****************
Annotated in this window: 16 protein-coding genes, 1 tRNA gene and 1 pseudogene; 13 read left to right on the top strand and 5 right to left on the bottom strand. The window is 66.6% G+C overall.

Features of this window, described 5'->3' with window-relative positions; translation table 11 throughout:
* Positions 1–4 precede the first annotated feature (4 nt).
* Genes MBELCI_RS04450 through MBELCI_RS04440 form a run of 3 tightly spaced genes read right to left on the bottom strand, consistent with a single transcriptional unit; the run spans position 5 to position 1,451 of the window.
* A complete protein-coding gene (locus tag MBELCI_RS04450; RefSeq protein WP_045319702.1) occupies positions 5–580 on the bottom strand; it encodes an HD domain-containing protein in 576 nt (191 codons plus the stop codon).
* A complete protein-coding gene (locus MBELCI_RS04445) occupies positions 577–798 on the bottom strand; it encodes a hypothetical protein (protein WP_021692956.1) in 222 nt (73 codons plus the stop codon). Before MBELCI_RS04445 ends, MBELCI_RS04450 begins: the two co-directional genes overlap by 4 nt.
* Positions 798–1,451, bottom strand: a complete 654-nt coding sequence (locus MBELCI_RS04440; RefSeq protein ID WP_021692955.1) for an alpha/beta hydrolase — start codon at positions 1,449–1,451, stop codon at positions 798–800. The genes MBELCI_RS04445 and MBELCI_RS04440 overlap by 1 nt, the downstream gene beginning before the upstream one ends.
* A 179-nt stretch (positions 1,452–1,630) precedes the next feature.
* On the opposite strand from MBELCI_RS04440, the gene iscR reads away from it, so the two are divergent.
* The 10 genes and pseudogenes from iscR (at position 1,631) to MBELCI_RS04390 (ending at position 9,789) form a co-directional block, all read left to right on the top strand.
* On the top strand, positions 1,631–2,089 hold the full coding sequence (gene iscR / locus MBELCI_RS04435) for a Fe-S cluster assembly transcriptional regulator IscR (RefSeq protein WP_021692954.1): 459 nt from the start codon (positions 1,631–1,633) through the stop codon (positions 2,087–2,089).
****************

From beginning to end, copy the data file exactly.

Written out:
Annotated in this window: 16 protein-coding genes, 1 tRNA gene and 1 pseudogene; 13 read left to right on the top strand and 5 right to left on the bottom strand. The window is 66.6% G+C overall.

Features of this window, described 5'->3' with window-relative positions; translation table 11 throughout:
* Positions 1–4 precede the first annotated feature (4 nt).
* Genes MBELCI_RS04450 through MBELCI_RS04440 form a run of 3 tightly spaced genes read right to left on the bottom strand, consistent with a single transcriptional unit; the run spans position 5 to position 1,451 of the window.
* A complete protein-coding gene (locus tag MBELCI_RS04450; RefSeq protein WP_045319702.1) occupies positions 5–580 on the bottom strand; it encodes an HD domain-containing protein in 576 nt (191 codons plus the stop codon).
* A complete protein-coding gene (locus MBELCI_RS04445) occupies positions 577–798 on the bottom strand; it encodes a hypothetical protein (protein WP_021692956.1) in 222 nt (73 codons plus the stop codon). Before MBELCI_RS04445 ends, MBELCI_RS04450 begins: the two co-directional genes overlap by 4 nt.
* Positions 798–1,451, bottom strand: a complete 654-nt coding sequence (locus MBELCI_RS04440; RefSeq protein ID WP_021692955.1) for an alpha/beta hydrolase — start codon at positions 1,449–1,451, stop codon at positions 798–800. The genes MBELCI_RS04445 and MBELCI_RS04440 overlap by 1 nt, the downstream gene beginning before the upstream one ends.
* A 179-nt stretch (positions 1,452–1,630) precedes the next feature.
* On the opposite strand from MBELCI_RS04440, the gene iscR reads away from it, so the two are divergent.
* The 10 genes and pseudogenes from iscR (at position 1,631) to MBELCI_RS04390 (ending at position 9,789) form a co-directional block, all read left to right on the top strand.
* On the top strand, positions 1,631–2,089 hold the full coding sequence (gene iscR / locus MBELCI_RS04435) for a Fe-S cluster assembly transcriptional regulator IscR (RefSeq protein WP_021692954.1): 459 nt from the start codon (positions 1,631–1,633) through the stop codon (positions 2,087–2,089).